We will be using Swing and the JProgressBar for this example, so the next step is to check if we must add additional functionality to the Technology component. In our case we don't, as we do not demand any behavior that is not provided by JProgressBar, but for the sake of the tutorial we will still create an extension on top of JProgressBar anyway.

public class ExtendedProgressBar extends JProgressBar
{
    public ExtendedProgressBar(int pMin, int pMax)
    {
        super(pMin, pMax);
    }
}

Within this class we could now implement additional behavior independent of JVx. For example, we provide many extended components for Swing, JavaFX and Vaadin with additional features but without depending on JVx. The extension layer is the perfect place to extend already existing components with functionality which will be used by, but is not depending on, JVx.

Creating the Implementation

The next step is to create an Implementation class which allows us to bind our newly extended JProgressBar to the JVx interfaces. Luckily there is the complete Swing Implementation infrastructure which we can use:

public class SwingProgressBar extends SwingComponent
                              implements IProgressBar
{
    public SwingProgressBar()
    {
        // We can hardcode the min and max values here, because
        // we do not support anything else.
        super(new ExtendedProgressBar(0, 100));
    }
   
    @Override
    public int getValue()
    {
        return resource.getValue();
    }
   
    @Override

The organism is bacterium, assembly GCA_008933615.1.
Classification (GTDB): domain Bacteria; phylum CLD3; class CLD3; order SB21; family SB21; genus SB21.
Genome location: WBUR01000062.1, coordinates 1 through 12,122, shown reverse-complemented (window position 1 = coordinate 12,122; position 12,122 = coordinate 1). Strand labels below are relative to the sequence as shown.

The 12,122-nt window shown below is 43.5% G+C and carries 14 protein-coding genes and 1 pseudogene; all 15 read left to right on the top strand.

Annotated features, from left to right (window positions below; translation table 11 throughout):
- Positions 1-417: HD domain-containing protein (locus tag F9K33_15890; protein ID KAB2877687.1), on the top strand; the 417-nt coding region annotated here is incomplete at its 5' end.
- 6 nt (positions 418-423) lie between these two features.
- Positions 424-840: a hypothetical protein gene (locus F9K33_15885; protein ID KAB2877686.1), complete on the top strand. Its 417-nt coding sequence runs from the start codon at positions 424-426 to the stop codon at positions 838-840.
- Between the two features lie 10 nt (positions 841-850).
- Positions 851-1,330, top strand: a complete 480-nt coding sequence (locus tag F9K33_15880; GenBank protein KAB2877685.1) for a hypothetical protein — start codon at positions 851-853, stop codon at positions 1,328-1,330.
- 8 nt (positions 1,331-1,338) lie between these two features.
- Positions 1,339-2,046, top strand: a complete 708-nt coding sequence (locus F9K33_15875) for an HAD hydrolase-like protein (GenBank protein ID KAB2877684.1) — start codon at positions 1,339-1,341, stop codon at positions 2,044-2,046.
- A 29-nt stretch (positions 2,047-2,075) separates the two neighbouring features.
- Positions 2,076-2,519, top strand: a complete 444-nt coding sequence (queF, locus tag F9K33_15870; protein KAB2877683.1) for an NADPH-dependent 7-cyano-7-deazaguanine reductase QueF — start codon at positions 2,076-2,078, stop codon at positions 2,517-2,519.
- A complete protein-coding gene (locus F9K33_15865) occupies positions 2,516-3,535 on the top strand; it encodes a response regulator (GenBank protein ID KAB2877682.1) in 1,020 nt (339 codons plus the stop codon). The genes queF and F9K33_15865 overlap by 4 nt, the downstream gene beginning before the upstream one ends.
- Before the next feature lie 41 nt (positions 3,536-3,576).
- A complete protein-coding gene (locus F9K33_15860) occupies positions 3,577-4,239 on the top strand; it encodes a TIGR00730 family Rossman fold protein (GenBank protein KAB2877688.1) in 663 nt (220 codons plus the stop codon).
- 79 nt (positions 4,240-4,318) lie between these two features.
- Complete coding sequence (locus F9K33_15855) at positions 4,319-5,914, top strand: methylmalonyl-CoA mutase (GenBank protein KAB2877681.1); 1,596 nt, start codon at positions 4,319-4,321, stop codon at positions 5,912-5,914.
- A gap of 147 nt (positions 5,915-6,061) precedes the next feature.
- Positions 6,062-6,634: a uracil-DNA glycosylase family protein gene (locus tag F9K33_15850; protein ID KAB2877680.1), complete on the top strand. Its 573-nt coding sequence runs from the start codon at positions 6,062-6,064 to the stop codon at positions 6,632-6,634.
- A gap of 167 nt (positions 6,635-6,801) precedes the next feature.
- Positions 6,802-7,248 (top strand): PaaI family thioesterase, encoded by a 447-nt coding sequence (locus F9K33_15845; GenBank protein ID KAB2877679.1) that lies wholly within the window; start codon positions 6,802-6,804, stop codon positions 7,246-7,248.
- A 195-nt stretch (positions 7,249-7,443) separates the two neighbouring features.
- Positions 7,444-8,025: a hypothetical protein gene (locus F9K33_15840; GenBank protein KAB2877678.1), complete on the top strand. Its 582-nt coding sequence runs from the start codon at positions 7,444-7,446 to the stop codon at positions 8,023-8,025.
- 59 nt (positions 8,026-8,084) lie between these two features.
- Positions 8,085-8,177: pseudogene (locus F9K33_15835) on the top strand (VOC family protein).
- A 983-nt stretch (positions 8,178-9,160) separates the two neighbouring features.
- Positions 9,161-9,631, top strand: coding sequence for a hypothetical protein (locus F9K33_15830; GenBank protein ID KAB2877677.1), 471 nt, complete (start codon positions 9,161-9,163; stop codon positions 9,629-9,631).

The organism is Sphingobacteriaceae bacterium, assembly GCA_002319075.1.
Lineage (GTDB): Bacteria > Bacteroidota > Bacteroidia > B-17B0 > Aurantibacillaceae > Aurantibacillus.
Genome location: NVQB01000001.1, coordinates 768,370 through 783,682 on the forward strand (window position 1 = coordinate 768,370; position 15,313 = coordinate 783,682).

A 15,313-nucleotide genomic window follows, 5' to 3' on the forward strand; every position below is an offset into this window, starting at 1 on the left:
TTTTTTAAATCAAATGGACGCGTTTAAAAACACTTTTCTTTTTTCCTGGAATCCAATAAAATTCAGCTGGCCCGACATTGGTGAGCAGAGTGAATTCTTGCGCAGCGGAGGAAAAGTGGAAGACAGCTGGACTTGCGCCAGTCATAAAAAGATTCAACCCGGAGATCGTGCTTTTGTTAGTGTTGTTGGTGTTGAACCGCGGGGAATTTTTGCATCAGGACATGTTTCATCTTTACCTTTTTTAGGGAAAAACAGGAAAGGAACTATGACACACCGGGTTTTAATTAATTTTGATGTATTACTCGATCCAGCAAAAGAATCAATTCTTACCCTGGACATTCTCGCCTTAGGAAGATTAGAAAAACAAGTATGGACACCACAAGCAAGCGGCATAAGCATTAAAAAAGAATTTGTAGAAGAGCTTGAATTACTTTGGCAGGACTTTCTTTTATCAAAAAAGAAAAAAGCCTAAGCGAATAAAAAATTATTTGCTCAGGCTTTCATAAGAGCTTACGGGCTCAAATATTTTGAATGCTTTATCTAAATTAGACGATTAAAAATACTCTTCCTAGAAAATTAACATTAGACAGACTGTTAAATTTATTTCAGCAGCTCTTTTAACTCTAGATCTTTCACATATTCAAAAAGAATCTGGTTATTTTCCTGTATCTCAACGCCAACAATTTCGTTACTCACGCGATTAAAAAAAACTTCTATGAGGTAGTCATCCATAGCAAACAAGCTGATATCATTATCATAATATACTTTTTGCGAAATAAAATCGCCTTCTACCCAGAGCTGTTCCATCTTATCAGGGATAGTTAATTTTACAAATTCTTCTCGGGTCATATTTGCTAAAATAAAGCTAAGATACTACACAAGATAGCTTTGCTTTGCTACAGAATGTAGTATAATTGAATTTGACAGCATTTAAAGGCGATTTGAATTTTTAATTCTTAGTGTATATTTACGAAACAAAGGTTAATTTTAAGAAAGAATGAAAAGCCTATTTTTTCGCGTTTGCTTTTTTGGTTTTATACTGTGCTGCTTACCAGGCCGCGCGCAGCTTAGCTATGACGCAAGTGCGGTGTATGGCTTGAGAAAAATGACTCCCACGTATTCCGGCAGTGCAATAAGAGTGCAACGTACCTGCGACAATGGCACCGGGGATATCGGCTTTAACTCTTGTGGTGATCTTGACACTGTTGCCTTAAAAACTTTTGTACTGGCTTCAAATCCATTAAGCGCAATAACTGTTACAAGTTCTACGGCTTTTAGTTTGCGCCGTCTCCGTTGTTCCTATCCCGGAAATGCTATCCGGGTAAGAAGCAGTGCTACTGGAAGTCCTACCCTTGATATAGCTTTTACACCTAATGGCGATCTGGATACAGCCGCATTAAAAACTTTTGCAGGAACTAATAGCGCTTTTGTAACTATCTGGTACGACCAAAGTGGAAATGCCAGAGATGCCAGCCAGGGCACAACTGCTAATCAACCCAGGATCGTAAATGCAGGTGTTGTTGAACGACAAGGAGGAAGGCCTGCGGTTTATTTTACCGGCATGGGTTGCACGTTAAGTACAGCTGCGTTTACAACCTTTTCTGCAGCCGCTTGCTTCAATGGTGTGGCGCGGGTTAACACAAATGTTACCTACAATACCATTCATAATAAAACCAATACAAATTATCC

public void setValue(int pValue)
    {
        resource.setValue(pValue);
    }
}

That's it already. Again, in this case it is quite simple because we do not expect a lot of behavior. The implementation layer is the place to "glue" the component to the JVx interface, implementing missing functionality which is depending on JVx and "translating" and forwarding values and properties.

Extending the factory

Now we must extend the Factory to be aware of our new custom component, that is equally simple as our previous steps. First we extend the interface:

public interface IProgressBarFactory extends IFactory
{
    public IProgressBar createProgressBar();
}

And afterwards we extend the SwingFactory:

public class ProgressBarSwingFactory extends SwingFactory
                                     implements IProgressBarFactory
{
    @Override
    public IProgressBar createProgressBar()
    {
        SwingProgressBar progressBar = new SwingProgressBar();
        progressBar.setFactory(this);
        return progressBar;
    }
}

Again, it is that easy.

Creating the UIComponent

So that we can use our new and shiny progress bar easily, and without having to call the factory directly, we wrap it one last time in a new UIComponent:

public class UIProgressBar extends UIComponent
                           implements IProgressBar
{
    public UIProgressBar()
    {
        // We'll assume that, whoever uses this component,
        // is also using the correct factory.
        super(((IProgressBarFactory)UIFactoryManager.getFactory()).createProgressBar());
    }
   
    @Override
    public int getValue()
    {
        return uiResource.getValue();
    }
   
    @Override
    public void setValue(int pValue)
    {
        uiResource.setValue(pValue);
    }
}

Nearly done, we can nearly use our new and shiny component in our project.

Using thecustom factory

Of course we have to tell JVx that we want to use our factory, and not the default one. Depending on the technology which is used, this has to be done at different places:

Swing and JavaFX

Add the factory setting to the application.xml of the application:

<Launcher.uifactory>your.package.with.custom.components.SwingProgressBarFactory</Launcher.uifactory>
Vaadin

Add the following setting to the web.xml under the WebUI Servlet configuration:

<init-param>
    <param-name>Launcher.uifactory</param-name>
    <param-value>your.package.with.custom.components.VaadinProgressBarFactory</param-value>
</init-param>

Using our new component

And now we are done, from here we can use our custom component like any other.

UIProgressBar progressBar = new UIProgressBar();
progressBar.setValue(65);

// Skip

add(progressBar, constraints);

Wrapping custom components with UICustomComponent